Following chronic treatment of rats with morphine, ME-induced receptor desensitization measured by the decline in the amplitude of the hyperpolarization was increased (Dang et al., 2004). To determine whether chronic methadone treatment produced a similar adaptation, ME-induced desensitization of outward currents was measured in slices from rats that were implanted with morphine or methadone pumps. To induce desensitization a saturating concentration of ME (30 μM) was perfused and the peak and decline in the outward current was measured during a 10-min application. In control slices the outward current that remained after 10 minutes was 65±2% of the initial peak amplitude (Fig 2A). The outward current declined to 53±2% and 54±2% of the initial peak current after chronic morphine and chronic methadone treatment, respectively (Fig 2B,C). Therefore treatment with both morphine and methadone increased theamount of ME-induced acute desensitization (one-way ANOVA F2,22=8.067, P=0.002, Fig 2D) and shifted the concentration-response curve.

Figure 2
Enhanced desensitization observed after chronic treatment of rats with morphine or methadone. A–C, Representative traces showing the decline in the outward current during a 10-minute application of a saturating concentration of ME (30 μM). ...

Recovery from ME-induced desensitization was examined in slices from morphine and methadone treated rats by comparing the current amplitude resulting from a pulse of ME (300 nM) applied before and after desensitization. The amplitude of the ME (300 nM) current 5 min after desensitization was 22±3% of the pre-pulse amplitude in control slices (Fig 3A). The test pulse of ME (300 nM) was applied again at 15, 25, 35 and 45 minutes. In slices from untreated rats the current recovered to 71±5% of the pre-pulse amplitude after 45 minutes. Following chronic morphine treatment the ME-induced current measured 45 minutes after desensitization was 42±4% of pre-pulse (Fig 3B). In slices taken from animals that were treated chronically with methadone the current recovered to 67±2% of the pre-pulse amplitude after 45 minutes (Fig 3C). Two-way ANOVA showed no interaction between time and treatment group (F8,99=1.49, P=0.17), suggesting that the rate of recovery was not significantly different between treatment groups. However, a significant reduction in the extent of recovery from desensitization at 45 minutes was observed following chronic morphine treatment (P<0.001) but not following chronic methadone treatment (P>0.05). Thus, chronic treatment with morphine resulted in a unique adaptive change that prevented recovery of MOR function that did not occur following chronic methadone treatment (Fig 3D).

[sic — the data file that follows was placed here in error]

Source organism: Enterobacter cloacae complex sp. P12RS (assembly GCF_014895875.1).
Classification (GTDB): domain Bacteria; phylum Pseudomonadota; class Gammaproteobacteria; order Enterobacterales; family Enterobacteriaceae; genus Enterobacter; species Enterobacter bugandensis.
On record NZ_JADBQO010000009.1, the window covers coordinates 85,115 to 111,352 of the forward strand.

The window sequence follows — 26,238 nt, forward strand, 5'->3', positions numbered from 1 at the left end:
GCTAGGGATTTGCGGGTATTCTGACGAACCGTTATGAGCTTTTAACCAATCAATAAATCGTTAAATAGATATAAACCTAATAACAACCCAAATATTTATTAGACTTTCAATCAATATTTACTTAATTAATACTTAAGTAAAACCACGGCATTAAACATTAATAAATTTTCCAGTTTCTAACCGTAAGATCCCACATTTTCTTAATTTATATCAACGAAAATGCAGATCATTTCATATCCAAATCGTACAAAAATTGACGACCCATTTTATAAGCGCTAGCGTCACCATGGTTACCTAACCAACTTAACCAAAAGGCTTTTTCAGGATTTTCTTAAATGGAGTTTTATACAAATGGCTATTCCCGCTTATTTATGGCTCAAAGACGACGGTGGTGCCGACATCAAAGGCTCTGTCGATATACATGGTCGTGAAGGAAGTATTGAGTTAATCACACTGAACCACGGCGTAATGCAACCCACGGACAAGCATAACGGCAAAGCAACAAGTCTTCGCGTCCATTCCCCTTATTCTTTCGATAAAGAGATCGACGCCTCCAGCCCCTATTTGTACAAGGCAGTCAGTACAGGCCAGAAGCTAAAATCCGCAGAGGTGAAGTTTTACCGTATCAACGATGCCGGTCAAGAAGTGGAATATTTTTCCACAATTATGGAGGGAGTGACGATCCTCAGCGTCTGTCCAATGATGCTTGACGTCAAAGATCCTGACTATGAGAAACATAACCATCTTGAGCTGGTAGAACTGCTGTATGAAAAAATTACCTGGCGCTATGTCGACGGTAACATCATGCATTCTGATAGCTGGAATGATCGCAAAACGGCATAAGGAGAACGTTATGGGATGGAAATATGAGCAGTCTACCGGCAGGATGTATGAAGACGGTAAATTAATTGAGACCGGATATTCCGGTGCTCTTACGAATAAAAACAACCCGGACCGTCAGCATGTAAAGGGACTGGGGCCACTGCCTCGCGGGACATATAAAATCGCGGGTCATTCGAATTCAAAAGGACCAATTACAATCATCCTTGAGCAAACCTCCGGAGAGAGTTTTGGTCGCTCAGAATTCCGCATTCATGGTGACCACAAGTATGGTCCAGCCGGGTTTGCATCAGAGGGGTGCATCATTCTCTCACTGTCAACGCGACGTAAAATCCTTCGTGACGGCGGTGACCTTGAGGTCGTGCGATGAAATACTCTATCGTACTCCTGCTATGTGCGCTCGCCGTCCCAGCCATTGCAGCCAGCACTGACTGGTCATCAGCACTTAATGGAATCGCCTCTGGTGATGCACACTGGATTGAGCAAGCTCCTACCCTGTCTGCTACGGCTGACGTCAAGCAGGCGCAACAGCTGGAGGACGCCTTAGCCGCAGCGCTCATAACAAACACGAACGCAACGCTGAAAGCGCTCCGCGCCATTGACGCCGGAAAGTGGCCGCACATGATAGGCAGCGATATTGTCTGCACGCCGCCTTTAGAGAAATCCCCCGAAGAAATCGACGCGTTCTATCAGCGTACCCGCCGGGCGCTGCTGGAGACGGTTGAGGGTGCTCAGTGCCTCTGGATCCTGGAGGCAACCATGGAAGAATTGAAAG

Figure 3
Recovery from desensitization is impaired in slices from mice treated with chronic morphine but not methadone. A, Representative traces of outward currents in slices from untreated mice. ME (300 nM) was perfused prior to desensitizing with ME (30 μM, ...

To ensure that the observed differences between chronic morphine and methadone treatment was not dependent on the dose of drug, several doses of each agonist were used for treatment and recovery from desensitization was examined. Chronic morphine treatment had no effect on the rate of recovery from desensitization (F16,133=1.18 P=0.29) but resulted in reduced recovery from desensitization after 45 minutes at all doses tested (P<0.01, Fig 4A). The rate (F12,144=0.40, P=0.96) and the extent (P>0.05) of recovery from desensitization following methadone treatment were not different from control at all doses tested (Fig 4B). Drug levels in brain and plasma for the drugs were measured for the various doses and are presented in Table 1. Morphine brain concentrations as low as 9±1 ng/ml were sufficient to cause changes in desensitization and recovery.

Figure 4
The recovery from desensitization after morphine treatment of rats was independent of the dose but required more than one day of treatment. A, Plot of the recovery from desensitization, as a function of time, in slices taken from rats treated with morphine. ...
Table 1
The concentration (ng/ml) of morphine, methadone and metabolites measured in plasma and brain samples taken from rats after a 6–7 day treatment period. Morphine doses of 60 and 15 mg/kg/day (n=10 and 8, respectively); methadone doses of 60 and ...